Acts chapter 25      Next chapter           Back to Bible Studies     

At the end of chapter 24, we read that Felix left Paul in prison for two years despite the fact that he was a Roman citizen and the charges against him were unsubstantiated (24:13, 25:7, 10).  We can deduce that this was a lonely time for Paul as there is no mention of visitors other than Felix (and his wife, Drusilla) who wanted nothing more than a bribe in the end.  That said, we know that time spent abiding in the Lord is not time wasted. God would have used this time in Paul's life for good. 

In Galatians 1:11-18, we read that following his conversion, Paul went into Arabia.  During this time, Paul "received [the gospel] by revelation from Jesus Christ."  It is important for us to remember that there will be times in our lives when God is preparing us for work that lays ahead.  God is patient and He often completes His good work in us over time.  Moses spent 40 years, from the time he fled Egypt until the Lord appeared to him in the burning bush, being prepared by God to lead the Israelites out of Egypt.  Joseph received his dreams at the age of 17, but he did not see them fulfilled until he was 30.

So much is to be learned in times of preparation!  In his letter to the Philippians (almost certainly written in Rome), Paul writes, "I have learned the secret of being content in any and every situation," and "I can do everything through Him who gives me strength" (Phil 4:11-13).  2 Timothy, the last of Paul's epistles, was written near the end of his life.  He has been deserted (1:15) and expects to be executed soon(4:6); yet despite this, he is curiously undefeated.  In 4:17-18, Paul writes, "But the Lord stood at my side and gave me strength, so that through me the message might be fully proclaimed and all the Gentiles might hear it.  And I was delivered from the lion's mouth.  The Lord will rescue me from every evil attack and will bring me safely to his heavenly kingdom.  To Him be glory for ever and ever. Amen."

Right from the moment of his conversion, the Lord was instructing Paul to rest in Him ("be content") more and more.  In every trial, the Lord proved Himself faithful and Paul's trust in Him deepened continually until Paul could say, despite the circumstances, with all confidence, "the Lord stood at my side…, [He] will rescue me… and will bring me safely…."  What rest is found when we abide in the One who said, "Come to Me, all you who are weary and burdened, and I will give you rest.  Take My yoke upon you and learn from Me, for I am gentle and humble in heart, and you will find rest for your souls."  (Matt 11:28-29)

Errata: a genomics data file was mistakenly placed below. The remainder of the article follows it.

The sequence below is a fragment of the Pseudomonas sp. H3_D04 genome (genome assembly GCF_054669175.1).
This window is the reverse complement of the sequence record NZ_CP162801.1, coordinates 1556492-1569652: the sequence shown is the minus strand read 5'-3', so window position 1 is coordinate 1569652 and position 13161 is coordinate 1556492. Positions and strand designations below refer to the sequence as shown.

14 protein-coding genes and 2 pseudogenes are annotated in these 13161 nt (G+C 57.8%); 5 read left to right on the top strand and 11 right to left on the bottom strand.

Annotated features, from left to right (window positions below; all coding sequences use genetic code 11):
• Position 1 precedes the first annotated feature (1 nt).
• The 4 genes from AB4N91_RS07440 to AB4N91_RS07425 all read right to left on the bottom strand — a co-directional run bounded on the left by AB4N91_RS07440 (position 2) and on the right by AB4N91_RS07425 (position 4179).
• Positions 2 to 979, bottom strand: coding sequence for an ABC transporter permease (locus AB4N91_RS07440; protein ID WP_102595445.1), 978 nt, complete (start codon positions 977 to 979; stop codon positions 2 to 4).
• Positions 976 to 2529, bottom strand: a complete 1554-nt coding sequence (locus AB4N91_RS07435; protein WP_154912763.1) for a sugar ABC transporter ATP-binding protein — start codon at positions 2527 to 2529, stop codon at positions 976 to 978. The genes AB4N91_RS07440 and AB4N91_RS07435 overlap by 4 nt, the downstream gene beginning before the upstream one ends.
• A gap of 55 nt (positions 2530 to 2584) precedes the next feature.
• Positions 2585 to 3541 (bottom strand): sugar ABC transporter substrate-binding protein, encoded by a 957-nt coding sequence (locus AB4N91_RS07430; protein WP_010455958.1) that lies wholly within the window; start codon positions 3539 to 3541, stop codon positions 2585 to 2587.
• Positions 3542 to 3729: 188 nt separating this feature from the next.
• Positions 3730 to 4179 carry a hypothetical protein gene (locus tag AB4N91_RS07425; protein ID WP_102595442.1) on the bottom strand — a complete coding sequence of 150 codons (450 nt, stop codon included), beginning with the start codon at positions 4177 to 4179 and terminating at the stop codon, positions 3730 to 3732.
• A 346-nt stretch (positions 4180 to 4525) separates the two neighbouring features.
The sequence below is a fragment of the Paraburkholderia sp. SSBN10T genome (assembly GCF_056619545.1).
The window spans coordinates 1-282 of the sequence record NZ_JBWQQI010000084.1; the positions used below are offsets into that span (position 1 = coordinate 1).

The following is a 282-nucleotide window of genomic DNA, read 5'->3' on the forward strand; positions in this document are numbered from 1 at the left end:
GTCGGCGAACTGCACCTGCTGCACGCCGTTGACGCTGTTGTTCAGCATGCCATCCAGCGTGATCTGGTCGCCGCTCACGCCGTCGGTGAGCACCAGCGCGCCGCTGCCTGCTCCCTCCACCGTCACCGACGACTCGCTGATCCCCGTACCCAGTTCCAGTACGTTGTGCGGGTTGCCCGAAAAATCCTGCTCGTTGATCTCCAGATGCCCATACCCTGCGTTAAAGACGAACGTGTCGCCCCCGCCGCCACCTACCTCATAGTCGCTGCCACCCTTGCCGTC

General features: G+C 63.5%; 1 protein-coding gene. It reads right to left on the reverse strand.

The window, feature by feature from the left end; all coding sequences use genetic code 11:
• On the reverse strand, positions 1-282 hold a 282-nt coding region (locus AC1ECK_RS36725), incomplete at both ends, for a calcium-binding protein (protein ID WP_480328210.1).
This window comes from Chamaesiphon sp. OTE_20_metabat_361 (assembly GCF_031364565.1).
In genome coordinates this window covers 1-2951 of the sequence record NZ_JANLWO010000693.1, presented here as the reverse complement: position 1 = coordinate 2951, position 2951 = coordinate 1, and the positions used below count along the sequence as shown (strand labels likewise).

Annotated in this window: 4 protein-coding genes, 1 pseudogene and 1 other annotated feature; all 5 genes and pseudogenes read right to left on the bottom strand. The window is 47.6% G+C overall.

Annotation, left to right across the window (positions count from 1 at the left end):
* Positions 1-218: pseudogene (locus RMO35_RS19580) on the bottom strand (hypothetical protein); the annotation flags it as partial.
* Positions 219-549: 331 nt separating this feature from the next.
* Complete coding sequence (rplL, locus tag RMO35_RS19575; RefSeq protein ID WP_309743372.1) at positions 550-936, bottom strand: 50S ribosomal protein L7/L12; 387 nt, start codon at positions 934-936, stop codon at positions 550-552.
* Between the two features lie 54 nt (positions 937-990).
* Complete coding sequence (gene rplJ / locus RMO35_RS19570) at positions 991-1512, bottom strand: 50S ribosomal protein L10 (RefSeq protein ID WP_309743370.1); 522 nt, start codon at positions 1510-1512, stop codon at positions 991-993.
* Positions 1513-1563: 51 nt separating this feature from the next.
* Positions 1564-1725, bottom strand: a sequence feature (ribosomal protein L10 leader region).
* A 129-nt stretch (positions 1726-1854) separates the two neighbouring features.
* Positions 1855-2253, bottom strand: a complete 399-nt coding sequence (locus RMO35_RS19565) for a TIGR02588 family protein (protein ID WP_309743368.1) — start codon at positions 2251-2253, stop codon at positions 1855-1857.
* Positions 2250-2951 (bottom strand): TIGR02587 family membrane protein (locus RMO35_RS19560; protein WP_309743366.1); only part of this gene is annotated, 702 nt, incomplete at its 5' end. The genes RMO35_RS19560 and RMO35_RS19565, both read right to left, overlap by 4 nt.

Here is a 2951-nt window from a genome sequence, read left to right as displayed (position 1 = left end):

King David often wrote of the rest that is found in God alone.  In Psalm 62, we read, "Find rest, O my soul, in God alone; my hope comes from Him.  He alone is my rock and my salvation; He is my fortress, I will not be shaken.  My salvation and my honor depend on God; He is my mighty rock, my refuge.  Trust in Him at all times, O people; pour out your hearts to Him for God is our refuge."  In Psalm 23, we read, "Even though I walk through the valley of the shadow of death, I will fear no evil, for You are with me…"  In the valley of the shadow of death, we are able to see ourselves as we truly are without God (not abiding in Him): naked, defenseless, and utterly insufficient. 

We can look at other OT kings who also looked to God in troubled circumstances.  Consider their circumstances and the words of their prayers:

King Asa (2 Chr 14:8-15) as his army, far outnumbered, prepared to meet the Cushite army -- "LORD, there is no one like You to help the powerless against the mighty.  Help us, O Lord our God, for we rely on You, and in Your name we have come against this vast army.  O LORD, You are our God; do not let man prevail against You." (v.11)  In v.12, we read, "The LORD struck down the Cushites…"

King Jehoshaphat (2 Chr 20:1-30) as his army, far outnumbered, prepared to meet the Moabites and the Ammonites-- "O our God, will You not judge them?  For we have no power to face this vast army that is attacking us.  We do not know what to do, but our eyes are upon You." (v.12)  In v.22, we read, "the LORD set ambushes against the men… who were invading Judah, and they were defeated."

King Hezekiah (2 Kings 18:17-19) as the Assyrians threaten Jerusalem and insult God-- "O, LORD, God of Israel…, You alone are God over all the kingdoms of the earth…. Now, O LORD our God, deliver us from his hand, so that all the kingdoms on earth may know that You alone, O LORD, are God."  (v15-19)  In 19:35, we read, "That night, the angel of the LORD went out and put to death a hundred and eighty-five thousand men in the Assyrian camp… So Sennacherib broke camp and withdrew."

Abide in Him, dear friends, for then you will find rest for your souls.